By Kelly Smith
I don’t think about my ring-finger toe much anymore. The pinky toe guards it, so it doesn’t get rubbed by too-tight shoes. Tucked safely away from the oft-stubbed big toe, it’s spared from my clumsy steps. But one season I thought of my unassuming digit almost constantly throughout the day.
I walked down the slope of my front yard wearing pink, rubber clogs (reserved only for yard work, in case you’re worried about my fashion sense). I planted my foot atop a sweet gum ball, also known as pokey balls around my house. My weight and momentum culminated in an uncontrolled slide inside my clog. My innocent toe slammed into the toe box and cracked.
I work in rehab, so I knew the fix for my broken toe was rest and time. I buddy taped it to keep it straight. I stuck to comfortable shoes. Instead of pounding out miles on the treadmill, I opted for less joint impact on the stationary bike. Even with all my adjustments, my toe hurt every day. Until it healed, it was always on my mind.
Pain demands attention. It’s a gift, really. Without pain we wouldn’t realize we need rest, medicine, or a change in our behavior. When pain results from a misstep like mine, one wrong move shifts your focus to an insignificant body part.
Because of grace, we often miss the pain of our sin. While on the cross, Jesus endured unimaginable suffering on our behalf. He accepted the punishing pain of our sin so we could know freedom from it. With the price paid, we get to go on our merry way.
Without the pain of sin, it’s easy to forget how depraved we can be. Our postmodern world prefers relative morality where the “I’m okay, you’re okay” philosophy trumps right and wrong. Insignificant trespasses such as gossip, lust, and jealousy go unnoticed. We often joke about it, posting snarky memes with self-deprecating commentary. Relying on grace to cover all, we don’t feel the distance sin creates between us and our Savior.
The truth is, when we fall, Jesus takes the blow. Our slips, trips, and jumps show up as scars across his back. While we don’t always feel the consequences of our unholiness, he felt every bit of it.
In his letter to the church, James asks us to feel the impact of our sin: “Let there be tears for what you have done. Let there be sorrow and deep grief. Let there be sadness instead of laughter, and gloom instead of joy” (James 4:9 NLT). When was the last time you shed a tear over your sin? Do you allow yourself to feel the pain it caused?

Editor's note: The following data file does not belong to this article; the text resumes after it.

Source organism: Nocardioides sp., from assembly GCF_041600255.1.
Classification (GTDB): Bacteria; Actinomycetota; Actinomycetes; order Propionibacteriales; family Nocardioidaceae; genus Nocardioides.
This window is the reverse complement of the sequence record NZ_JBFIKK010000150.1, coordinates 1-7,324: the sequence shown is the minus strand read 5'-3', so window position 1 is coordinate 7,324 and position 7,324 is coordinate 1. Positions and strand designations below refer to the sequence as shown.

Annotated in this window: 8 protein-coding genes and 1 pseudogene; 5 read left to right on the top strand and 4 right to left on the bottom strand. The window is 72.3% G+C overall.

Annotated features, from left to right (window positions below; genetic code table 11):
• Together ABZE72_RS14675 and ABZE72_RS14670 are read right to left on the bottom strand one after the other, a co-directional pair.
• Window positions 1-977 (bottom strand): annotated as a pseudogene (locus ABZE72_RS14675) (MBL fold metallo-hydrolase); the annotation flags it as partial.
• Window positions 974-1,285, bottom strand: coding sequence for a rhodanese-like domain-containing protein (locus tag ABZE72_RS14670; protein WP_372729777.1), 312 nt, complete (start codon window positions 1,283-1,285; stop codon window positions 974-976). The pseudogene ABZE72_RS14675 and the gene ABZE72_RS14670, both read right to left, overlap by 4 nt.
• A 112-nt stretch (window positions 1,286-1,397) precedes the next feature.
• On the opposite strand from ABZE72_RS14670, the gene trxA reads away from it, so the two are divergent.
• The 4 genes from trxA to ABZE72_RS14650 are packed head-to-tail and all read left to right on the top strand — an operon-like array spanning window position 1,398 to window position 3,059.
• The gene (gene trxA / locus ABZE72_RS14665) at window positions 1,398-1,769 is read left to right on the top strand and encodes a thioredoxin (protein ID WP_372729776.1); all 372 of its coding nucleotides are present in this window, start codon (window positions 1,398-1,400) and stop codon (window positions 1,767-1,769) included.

In his novel The End of the Affair, one of Graham Green’s characters prays, “Dear God, if only you could come down from your Cross for a while and let me get up there instead. If I could suffer like you, I could heal like you.” Her prayer leads me to self-reflection—she earnestly desire to feel the pain of her sin so she can also experience the beauty of holy healing from it.
If it was possible to trace my prayers for forgiveness, it would seem I rarely sin. This is certainly not the case. I sugarcoat my sin, ignore it, and forget about it. If only I could feel the pain Jesus felt, then turning from sin would get the attention needed for my transformation into a new creation (2 Corinthians 5:17).
I want to live under the protective umbrella of God’s amazing grace. But I don’t want to become numb to the price paid for that grace. Each infraction, no matter how big or small, played a part in Jesus’s suffering. The weight of that should cause me to grieve over my sin, to pursue holiness with every waking minute.
The quest for holiness is lifelong. We cry out with Paul, “I do not understand what I do. For what I want to do I do not do, but what I hate I do” (Romans 7:15 NIV). In these moments when our best intentions at holiness fall flat, grace swoops in to rescue us. Grace reminds us we are not defined by our sin. Our story doesn’t end with the pain of sin, but redemption purchased on the cross. We can become new creations. This is why Jesus endured the pain of the cross—so his holiness could meet our humanity.
Kelly Smith is a small town girl who married a small town man. They have three children. In the quiet minutes of her day, you will find her at the keyboard or curled up with a book–always with coffee. Kelly believes we are created for community and loves to find ways to connect with other women who are walking in the shadow of the cross. She blogs at mrsdisciple.com.
Photograph © Adam Griffith, used with permission